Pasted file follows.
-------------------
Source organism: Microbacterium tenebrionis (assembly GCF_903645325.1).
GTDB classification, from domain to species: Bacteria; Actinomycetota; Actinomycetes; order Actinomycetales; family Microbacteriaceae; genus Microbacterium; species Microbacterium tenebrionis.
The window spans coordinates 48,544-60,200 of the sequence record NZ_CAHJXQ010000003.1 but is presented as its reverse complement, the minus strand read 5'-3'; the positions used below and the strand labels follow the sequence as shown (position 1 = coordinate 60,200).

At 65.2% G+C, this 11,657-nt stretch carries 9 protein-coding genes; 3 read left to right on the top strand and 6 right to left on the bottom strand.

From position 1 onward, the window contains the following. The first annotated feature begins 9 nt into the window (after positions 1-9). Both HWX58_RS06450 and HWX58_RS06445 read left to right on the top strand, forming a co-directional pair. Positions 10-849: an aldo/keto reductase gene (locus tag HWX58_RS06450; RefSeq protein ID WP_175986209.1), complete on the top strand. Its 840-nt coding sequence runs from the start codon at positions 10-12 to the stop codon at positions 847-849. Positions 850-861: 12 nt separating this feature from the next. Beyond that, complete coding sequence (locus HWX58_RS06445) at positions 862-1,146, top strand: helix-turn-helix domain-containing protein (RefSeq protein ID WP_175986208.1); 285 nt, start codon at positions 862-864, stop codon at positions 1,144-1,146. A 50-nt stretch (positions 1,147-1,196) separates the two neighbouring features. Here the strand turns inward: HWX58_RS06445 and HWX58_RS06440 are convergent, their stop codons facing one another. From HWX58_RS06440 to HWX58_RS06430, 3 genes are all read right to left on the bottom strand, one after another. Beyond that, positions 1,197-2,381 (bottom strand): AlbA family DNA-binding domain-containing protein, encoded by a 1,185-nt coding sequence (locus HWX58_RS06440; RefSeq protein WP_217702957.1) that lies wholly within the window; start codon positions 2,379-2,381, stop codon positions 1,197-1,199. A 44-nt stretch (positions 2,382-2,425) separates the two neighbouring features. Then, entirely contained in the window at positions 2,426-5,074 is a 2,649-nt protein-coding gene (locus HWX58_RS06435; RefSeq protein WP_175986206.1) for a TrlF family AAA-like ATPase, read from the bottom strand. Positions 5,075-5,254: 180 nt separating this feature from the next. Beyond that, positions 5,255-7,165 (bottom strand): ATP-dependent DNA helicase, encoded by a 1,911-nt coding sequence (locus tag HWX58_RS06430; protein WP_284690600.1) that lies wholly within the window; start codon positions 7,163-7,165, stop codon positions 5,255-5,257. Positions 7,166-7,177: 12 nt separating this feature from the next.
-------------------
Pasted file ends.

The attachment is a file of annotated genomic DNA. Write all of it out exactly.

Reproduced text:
Source organism: Microbacterium tenebrionis (assembly GCF_903645325.1).
GTDB classification, from domain to species: Bacteria; Actinomycetota; Actinomycetes; order Actinomycetales; family Microbacteriaceae; genus Microbacterium; species Microbacterium tenebrionis.
The window spans coordinates 48,544-60,200 of the sequence record NZ_CAHJXQ010000003.1 but is presented as its reverse complement, the minus strand read 5'-3'; the positions used below and the strand labels follow the sequence as shown (position 1 = coordinate 60,200).

At 65.2% G+C, this 11,657-nt stretch carries 9 protein-coding genes; 3 read left to right on the top strand and 6 right to left on the bottom strand.

From position 1 onward, the window contains the following. The first annotated feature begins 9 nt into the window (after positions 1-9). Both HWX58_RS06450 and HWX58_RS06445 read left to right on the top strand, forming a co-directional pair. Positions 10-849: an aldo/keto reductase gene (locus tag HWX58_RS06450; RefSeq protein ID WP_175986209.1), complete on the top strand. Its 840-nt coding sequence runs from the start codon at positions 10-12 to the stop codon at positions 847-849. Positions 850-861: 12 nt separating this feature from the next. Beyond that, complete coding sequence (locus HWX58_RS06445) at positions 862-1,146, top strand: helix-turn-helix domain-containing protein (RefSeq protein ID WP_175986208.1); 285 nt, start codon at positions 862-864, stop codon at positions 1,144-1,146. A 50-nt stretch (positions 1,147-1,196) separates the two neighbouring features. Here the strand turns inward: HWX58_RS06445 and HWX58_RS06440 are convergent, their stop codons facing one another. From HWX58_RS06440 to HWX58_RS06430, 3 genes are all read right to left on the bottom strand, one after another. Beyond that, positions 1,197-2,381 (bottom strand): AlbA family DNA-binding domain-containing protein, encoded by a 1,185-nt coding sequence (locus HWX58_RS06440; RefSeq protein WP_217702957.1) that lies wholly within the window; start codon positions 2,379-2,381, stop codon positions 1,197-1,199. A 44-nt stretch (positions 2,382-2,425) separates the two neighbouring features. Then, entirely contained in the window at positions 2,426-5,074 is a 2,649-nt protein-coding gene (locus HWX58_RS06435; RefSeq protein WP_175986206.1) for a TrlF family AAA-like ATPase, read from the bottom strand. Positions 5,075-5,254: 180 nt separating this feature from the next. Beyond that, positions 5,255-7,165 (bottom strand): ATP-dependent DNA helicase, encoded by a 1,911-nt coding sequence (locus tag HWX58_RS06430; protein WP_284690600.1) that lies wholly within the window; start codon positions 7,163-7,165, stop codon positions 5,255-5,257. Positions 7,166-7,177: 12 nt separating this feature from the next.